Close
LIVE view curtain designs in your home on your cell phone
Explore curtain ideas using our idea book
Choose styles, fabrics and accessories to design your own curtains.
Upgrade your home with timeless elegance!
Customize & order at the ease of your home | Free Shipping

WIndow Glossary

Allowance: A customary variation from an “exact” measurement, taken for the purpose of anticipated needs.

 

Apron: The wood trim molding below the windowsill.

 

Arch apex: The top point of the arch.

 

Arch window: A window in the shape of a half circle, often placed over a door or other windows for decoration and additional light.

 

Awning window: Windows that are hinged on top and swing outward to open; usually rectangular and wider than they are long.

 

Baton: A rod or wand used to hand draw traverse draperies.

 

Bay window: A group of windows set at angles to each other.

 

Bow window: A type of window that is curved or semicircular.

 

Bracket: A metal piece attached to the wall or casing to support a drapery or curtain rod, blinds, or shade.

 

Carries (aka slides): Small runners installed in the traverse rod, which hold a drapery pin or hook.

 

Window casing: The wood trim placed around the outside edge of the window recess.

 

Cathedral window: Slanted window often found with cathedral ceilings; the top of the window follows the slope of the ceiling.

 

Center support bracket: Additional hidden drapery brackets placed at the center of a long drapery rod when additional support is needed for heavy drapery and to prevent sagging.

 

Clearance allowance: The amount of space needed between layers of hardware or mounted treatments in order to allow them to function properly.

 

Clerestory windows: A series of small windows that let in light and air, usually high up on the wall to allow privacy.

 

Cord cleat: A piece of hardware attached to the wall around which window treatment cords can be secured.

 

Cord lock: A piece of hardware mounted to the head rail of a shade, through which the operating cords run. When the cords are pulled up, it secures the shade at the desired location.

 

Corner windows: Windows that meet at right angles at the corner of a room.

 

Crown molding: Decorative molding placed at a forty-five-degree angle at the ceiling.

 

Dormer window: An upright window that breaks the surface of a sloping roof.

 

Double-hung window: The most common style of window; two sashes move up and down.

 

Eyebrow window: Arched top window with elongated width. Not a true half circle.

 

Finished drop line: The place where the curtain stops.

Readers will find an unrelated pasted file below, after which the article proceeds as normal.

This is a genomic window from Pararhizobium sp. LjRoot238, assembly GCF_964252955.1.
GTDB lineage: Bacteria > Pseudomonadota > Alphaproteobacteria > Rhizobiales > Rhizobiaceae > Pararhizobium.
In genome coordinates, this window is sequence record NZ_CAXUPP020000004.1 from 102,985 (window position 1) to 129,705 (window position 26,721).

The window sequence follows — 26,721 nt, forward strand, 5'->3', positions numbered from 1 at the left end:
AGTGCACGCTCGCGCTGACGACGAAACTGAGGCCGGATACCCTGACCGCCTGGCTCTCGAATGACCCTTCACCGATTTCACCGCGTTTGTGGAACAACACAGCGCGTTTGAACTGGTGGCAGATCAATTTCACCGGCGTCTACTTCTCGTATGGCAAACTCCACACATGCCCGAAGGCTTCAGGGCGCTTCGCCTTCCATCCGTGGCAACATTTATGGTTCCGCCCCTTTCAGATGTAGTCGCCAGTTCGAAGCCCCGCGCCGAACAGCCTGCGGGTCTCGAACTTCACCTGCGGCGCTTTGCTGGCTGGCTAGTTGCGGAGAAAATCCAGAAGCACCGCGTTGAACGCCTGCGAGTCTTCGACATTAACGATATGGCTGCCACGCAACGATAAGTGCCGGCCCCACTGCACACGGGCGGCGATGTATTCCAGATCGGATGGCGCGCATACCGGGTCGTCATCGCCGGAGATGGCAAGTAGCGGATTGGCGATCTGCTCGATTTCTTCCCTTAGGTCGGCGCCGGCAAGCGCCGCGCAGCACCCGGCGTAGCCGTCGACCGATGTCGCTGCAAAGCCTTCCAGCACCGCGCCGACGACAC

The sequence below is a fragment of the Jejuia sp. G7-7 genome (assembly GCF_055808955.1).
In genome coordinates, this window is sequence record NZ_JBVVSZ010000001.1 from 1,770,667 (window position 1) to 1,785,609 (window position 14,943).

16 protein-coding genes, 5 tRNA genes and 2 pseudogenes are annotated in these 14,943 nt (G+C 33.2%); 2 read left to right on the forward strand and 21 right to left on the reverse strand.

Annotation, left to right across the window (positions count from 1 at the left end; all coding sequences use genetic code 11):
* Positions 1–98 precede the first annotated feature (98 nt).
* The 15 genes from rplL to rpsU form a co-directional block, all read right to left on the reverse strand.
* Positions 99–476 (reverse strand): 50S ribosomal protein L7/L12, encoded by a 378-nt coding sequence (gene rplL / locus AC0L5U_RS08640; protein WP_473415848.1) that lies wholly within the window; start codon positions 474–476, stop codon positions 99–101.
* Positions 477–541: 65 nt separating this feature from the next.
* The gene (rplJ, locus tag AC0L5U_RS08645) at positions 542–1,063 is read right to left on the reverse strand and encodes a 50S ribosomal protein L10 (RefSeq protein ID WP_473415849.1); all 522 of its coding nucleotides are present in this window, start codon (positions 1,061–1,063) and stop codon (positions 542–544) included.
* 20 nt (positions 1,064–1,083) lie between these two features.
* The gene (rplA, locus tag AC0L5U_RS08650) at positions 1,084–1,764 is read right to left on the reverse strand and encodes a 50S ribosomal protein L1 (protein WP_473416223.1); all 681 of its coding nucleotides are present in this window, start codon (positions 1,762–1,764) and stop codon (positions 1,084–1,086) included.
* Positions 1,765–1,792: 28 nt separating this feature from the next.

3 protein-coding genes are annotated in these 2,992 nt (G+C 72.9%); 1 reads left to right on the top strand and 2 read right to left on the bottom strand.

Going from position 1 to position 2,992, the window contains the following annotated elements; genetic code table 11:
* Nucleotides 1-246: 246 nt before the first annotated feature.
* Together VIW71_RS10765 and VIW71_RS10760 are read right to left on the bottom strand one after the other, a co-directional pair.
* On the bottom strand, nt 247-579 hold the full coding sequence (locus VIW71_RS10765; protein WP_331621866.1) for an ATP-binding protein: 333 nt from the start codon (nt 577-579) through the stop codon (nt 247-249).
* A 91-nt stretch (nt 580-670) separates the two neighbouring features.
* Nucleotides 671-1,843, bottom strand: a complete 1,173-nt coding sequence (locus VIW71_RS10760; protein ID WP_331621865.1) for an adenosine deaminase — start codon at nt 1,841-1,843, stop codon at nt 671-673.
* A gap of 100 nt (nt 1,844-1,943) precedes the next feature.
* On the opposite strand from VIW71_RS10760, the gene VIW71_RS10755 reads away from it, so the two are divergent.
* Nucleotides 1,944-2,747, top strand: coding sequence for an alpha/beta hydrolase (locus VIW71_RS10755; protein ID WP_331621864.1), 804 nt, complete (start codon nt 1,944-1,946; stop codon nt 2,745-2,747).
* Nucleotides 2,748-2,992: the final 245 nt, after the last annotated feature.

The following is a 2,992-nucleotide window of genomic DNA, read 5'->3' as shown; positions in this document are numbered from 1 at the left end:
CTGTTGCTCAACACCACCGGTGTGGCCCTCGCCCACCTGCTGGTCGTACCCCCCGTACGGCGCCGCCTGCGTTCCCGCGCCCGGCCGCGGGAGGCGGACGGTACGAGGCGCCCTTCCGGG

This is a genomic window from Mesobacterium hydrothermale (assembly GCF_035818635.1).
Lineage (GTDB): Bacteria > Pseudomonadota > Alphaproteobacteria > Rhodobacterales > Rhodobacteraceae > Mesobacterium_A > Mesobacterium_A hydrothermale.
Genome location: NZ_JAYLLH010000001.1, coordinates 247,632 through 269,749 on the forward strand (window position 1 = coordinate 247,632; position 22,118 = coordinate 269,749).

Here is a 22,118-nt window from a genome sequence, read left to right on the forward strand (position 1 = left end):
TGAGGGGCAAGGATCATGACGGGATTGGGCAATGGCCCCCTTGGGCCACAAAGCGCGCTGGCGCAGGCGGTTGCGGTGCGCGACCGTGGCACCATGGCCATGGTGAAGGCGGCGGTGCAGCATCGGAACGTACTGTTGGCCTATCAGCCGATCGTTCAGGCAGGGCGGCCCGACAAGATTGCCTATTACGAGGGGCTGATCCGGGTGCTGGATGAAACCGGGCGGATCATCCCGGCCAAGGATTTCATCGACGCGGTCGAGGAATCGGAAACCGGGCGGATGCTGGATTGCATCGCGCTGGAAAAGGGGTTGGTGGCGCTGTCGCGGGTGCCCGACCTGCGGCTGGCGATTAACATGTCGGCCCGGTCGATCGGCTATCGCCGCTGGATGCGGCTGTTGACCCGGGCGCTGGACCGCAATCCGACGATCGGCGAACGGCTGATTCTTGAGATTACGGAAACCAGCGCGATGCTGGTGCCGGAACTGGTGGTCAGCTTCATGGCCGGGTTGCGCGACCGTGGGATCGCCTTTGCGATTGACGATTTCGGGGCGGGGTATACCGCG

Finished length: This is the length after draperies have been made.

 

Finished width: The actual width after the treatment is finished.

 

French doors: Usually used in pairs, the doors are made almost entirely of glass panes and open outward. They often open onto a porch or patio.

 

Front width: The width of the treatment board without returns.

 

Hopper windows: Hinged from the bottom of the window and open inward from the top, in a triangle shape. The reverse of awning windows.

 

Inside measurement: Measurement for a treatment so the window facing would be exposed after the treatment is installed.

 

Inside mount: Location of hardware and treatment are inside a structure, usually a window frame or cornice board. Mounting a treatment wall to wall is also treated as an inside mount.

 

Inside width: The maximum width of the window recess as measured from the inside.

 

Mullion: The vertical wood or masonry sections between two window frames.

 

Muntin: The horizontal and vertical wood strips that separate panes of glass in windows.

 

Outside measurement: Measurements taken of the outside perimeter of the window frame so that the treatment will cover all window facings.

 

Outside mount: The hardware for treatment is mounted on the outside of the window on the frame or wall and the treatment is not against any structure on the ends.

 

Outside width: The measurement of the window from the outside edge of the casing including the window to the other outside casing edge.

 

Palladian window: A series of windows with an arch on top.

 

Picture window: A type of window with a large center glass area with usually two smaller glass areas on each side.

 

Plinth: A square of decorative wood installed at corners of window frames.

 

Projection (aka return): The distance from the front of the window treatment to the wall where the bracket or board is attached.

 

Pull cord: The cord on a shade or blind that is pulled to open or close it.

 

Return: The distance from the front of the window treatment to the wall where the bracket or board is attached.

 

Sash: The part of a window that opens and closes. It includes a frame and one or more panes of glass. Also the frame and glass of an inoperable window.

 

Sidelight: A glass panel adjacent to a door, often used at entries for appearance and to provide more light.

 

Sill: The horizontal “ledge-like” portion of a window casing.

 

Skylight: A window in the roof that admits light from above. A skylight can be operable or not, some are flat while some are bubble-like.

 

Sliding glass doors: Large glass doors mounted on tracks that bypass each other.

 

Template: A tracing made on butcher paper of a hard-to-measure window, arch, or other element in order to create a record of its exact shape.

 

Vertical stack up: The area taken up by the stack of a shade or blind when it is fully open.

 

Window recess: The depth of the setback of the window from the wall surface.

 Email us  Message us  FAQ

* Send us your home photos through email or message for free design consultation

Scroll up to hide toolbars